Iranian President Ebrahim Raisi (right) delivers the budget papers to Iranian parliament speaker Mohammad Bagher Ghalibaf during a parliament session in Tehran on January 11.
The Iranian government has presented a draft budget plan for the next Persian year with a significant increase in the budget of military, security, and propaganda institutions.
According to the bill, published on January 11, the budget of the Islamic Revolutionary Guards Corps (IRGC) will increase by 28 percent, while the budget for state radio and television will rise by 42 percent. The budgets of the Intelligence Ministry and the Prisons Organization also see increases of more than 50 percent each.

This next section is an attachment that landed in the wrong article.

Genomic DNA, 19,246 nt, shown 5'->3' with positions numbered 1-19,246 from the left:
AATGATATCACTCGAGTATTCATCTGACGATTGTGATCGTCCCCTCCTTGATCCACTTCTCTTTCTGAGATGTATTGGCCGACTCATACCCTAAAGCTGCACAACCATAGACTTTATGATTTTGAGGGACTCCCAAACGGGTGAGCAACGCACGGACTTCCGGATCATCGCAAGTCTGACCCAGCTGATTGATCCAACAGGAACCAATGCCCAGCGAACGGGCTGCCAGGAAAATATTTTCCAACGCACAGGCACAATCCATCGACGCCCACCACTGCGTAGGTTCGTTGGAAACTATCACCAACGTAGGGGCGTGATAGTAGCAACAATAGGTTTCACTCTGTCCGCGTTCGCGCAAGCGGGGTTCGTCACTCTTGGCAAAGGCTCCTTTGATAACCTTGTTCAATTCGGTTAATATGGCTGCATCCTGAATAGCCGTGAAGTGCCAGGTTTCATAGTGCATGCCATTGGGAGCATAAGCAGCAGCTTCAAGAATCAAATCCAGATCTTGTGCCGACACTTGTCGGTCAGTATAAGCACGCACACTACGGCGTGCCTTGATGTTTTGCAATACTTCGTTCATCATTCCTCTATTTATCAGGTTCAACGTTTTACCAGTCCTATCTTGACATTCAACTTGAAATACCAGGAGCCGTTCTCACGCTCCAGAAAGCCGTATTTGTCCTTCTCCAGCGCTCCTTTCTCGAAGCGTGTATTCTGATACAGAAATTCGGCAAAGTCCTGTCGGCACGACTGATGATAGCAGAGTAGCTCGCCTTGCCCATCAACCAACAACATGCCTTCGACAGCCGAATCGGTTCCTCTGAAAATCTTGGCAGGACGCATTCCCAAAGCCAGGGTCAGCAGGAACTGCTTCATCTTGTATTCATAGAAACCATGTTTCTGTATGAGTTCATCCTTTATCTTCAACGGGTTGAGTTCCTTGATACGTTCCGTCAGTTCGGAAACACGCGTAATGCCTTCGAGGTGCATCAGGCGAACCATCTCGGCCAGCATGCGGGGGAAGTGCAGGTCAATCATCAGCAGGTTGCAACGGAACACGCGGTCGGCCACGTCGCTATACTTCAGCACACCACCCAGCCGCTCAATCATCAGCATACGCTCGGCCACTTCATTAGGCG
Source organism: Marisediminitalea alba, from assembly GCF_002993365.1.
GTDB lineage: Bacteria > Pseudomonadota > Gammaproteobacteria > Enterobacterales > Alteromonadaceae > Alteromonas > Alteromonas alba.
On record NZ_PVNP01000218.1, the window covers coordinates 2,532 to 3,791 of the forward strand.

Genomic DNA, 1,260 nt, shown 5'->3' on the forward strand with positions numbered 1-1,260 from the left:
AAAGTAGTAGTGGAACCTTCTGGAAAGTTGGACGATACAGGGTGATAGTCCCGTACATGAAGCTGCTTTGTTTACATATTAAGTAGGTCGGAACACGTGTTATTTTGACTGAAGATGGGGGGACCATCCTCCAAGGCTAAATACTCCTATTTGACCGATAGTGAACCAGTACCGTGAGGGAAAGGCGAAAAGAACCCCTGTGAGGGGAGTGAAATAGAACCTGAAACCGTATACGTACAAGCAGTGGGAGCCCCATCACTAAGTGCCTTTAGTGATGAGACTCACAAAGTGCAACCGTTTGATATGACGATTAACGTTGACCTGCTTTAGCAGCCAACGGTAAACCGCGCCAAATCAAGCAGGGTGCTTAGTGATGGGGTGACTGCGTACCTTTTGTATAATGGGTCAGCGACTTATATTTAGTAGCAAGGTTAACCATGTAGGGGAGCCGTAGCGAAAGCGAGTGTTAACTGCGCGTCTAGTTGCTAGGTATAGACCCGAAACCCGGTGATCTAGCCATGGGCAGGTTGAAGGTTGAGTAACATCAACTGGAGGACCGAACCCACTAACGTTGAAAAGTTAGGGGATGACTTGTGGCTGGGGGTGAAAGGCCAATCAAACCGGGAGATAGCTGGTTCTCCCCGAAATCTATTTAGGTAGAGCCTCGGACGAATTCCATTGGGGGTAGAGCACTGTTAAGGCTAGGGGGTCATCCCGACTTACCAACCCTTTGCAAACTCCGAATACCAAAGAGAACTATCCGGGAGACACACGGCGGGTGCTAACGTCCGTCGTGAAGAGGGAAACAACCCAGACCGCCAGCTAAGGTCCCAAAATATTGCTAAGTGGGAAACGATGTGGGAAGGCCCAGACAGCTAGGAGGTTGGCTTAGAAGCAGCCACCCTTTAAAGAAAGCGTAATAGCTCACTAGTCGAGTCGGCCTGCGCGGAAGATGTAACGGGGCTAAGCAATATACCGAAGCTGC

The draft budget for the Persian year -- which begins in March -- comes as pressure mounts on the country from U.S. sanctions over Tehran's nuclear program and with Iranians flooding the streets to protest the death of 22-year-old Mahsa Amini -- unrest marked by unprecedented shows of defiance by women and schoolgirls in what appears to be the biggest threat to the Islamic government since the 1979 revolution. Iran's currency and economy have been wracked by U.S. sanctions and other punitive measures imposed since President Donald Trump unilaterally withdrew the United States from a 2015 nuclear deal with world powers. The other signatories have labored since to salvage the agreement, but talks have failed to reach a new deal. The Iranian currency weakened to an all-time low against the U.S. dollar on December 28, with $1 worth 440,000 rials, compared to 360,000 rials a month earlier, according to the foreign-exchange site Bonbast.com. Before the beginning of the current wave of protests, the rial was valued at approximately 298,200 to the U.S. dollar. The significant increases in the budgets of military, security, and propaganda institutions comes at the expense of several other spending areas, including a plan to reduce air pollution, one of the most important problems facing the country. The government in Tehran plans to fund 12 percent of the budget with oil revenues, projecting exports of up to 1.4 million barrels a day at a maximum expected price of $85 a barrel. Reuters reported that Iran has offered a discount three times larger than Russia for oil sales to Chinese refineries in hopes of driving up overall revenues. Iran has offered August deliveries at $11 below the price of Brent crude oil, which is $8 less than the price offered by Russia to the Chinese. Following Russia's military invasion of Ukraine in late February 2022, Russian oil was hit with sanctions by Western countries, forcing it to seek new markets. The weakening of the Iranian currency has been accelerated by dwindling hopes for the revival of the landmark 2015 nuclear deal between Tehran and global powers that had scrapped most international economic sanctions in exchange for limits to Tehran's nuclear program. Negotiations to revive the deal resumed in April but have since lagged amid Western accusations that Iran was continuing its nuclear enrichment activities.